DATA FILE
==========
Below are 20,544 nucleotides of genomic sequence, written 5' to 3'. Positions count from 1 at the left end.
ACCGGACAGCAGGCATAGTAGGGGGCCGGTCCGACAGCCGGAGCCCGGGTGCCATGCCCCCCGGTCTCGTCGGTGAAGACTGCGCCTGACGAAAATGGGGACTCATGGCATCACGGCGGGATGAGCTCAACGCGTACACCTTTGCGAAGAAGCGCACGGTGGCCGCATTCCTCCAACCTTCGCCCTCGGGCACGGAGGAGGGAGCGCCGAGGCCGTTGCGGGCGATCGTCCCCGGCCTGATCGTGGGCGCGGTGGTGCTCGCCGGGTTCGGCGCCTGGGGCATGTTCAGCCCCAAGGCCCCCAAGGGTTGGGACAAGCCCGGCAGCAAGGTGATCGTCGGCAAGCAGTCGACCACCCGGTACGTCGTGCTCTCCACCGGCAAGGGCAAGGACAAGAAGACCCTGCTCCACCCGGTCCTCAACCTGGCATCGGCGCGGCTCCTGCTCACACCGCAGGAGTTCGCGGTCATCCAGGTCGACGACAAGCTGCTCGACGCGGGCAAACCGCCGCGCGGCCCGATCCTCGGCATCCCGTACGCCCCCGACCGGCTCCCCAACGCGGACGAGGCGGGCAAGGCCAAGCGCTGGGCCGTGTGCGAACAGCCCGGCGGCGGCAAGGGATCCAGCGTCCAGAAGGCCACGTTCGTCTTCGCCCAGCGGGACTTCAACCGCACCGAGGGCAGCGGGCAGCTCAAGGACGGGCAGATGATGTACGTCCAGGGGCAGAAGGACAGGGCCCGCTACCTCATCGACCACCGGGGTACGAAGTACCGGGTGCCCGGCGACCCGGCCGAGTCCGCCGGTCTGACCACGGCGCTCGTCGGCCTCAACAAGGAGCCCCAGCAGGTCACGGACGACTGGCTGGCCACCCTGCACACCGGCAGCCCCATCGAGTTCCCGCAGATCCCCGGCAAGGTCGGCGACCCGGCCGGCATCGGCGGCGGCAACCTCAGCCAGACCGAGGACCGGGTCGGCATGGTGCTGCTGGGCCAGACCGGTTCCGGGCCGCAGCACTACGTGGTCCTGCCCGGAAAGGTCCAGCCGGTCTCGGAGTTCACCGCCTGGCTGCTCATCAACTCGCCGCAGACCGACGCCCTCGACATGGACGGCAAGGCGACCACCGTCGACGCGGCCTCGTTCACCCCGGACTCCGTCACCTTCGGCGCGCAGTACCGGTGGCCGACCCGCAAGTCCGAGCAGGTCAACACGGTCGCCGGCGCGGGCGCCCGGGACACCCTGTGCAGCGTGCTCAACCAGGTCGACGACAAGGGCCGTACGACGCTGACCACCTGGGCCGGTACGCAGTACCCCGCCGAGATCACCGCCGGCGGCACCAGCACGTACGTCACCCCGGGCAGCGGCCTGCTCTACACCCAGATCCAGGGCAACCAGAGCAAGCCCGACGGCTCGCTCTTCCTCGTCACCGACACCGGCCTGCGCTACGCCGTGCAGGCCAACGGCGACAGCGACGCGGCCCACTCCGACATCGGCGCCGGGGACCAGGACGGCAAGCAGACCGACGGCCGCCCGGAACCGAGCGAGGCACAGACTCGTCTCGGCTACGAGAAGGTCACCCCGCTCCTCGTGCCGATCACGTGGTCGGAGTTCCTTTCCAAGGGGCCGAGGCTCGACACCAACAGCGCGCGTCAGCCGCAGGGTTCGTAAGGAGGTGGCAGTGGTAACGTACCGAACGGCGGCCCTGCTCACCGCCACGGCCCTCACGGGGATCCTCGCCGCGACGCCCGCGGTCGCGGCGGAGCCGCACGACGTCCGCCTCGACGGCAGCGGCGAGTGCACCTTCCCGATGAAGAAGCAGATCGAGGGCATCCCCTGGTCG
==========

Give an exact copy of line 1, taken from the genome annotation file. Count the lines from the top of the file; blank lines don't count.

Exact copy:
Below are 20,544 nucleotides of genomic sequence, written 5' to 3'. Positions count from 1 at the left end.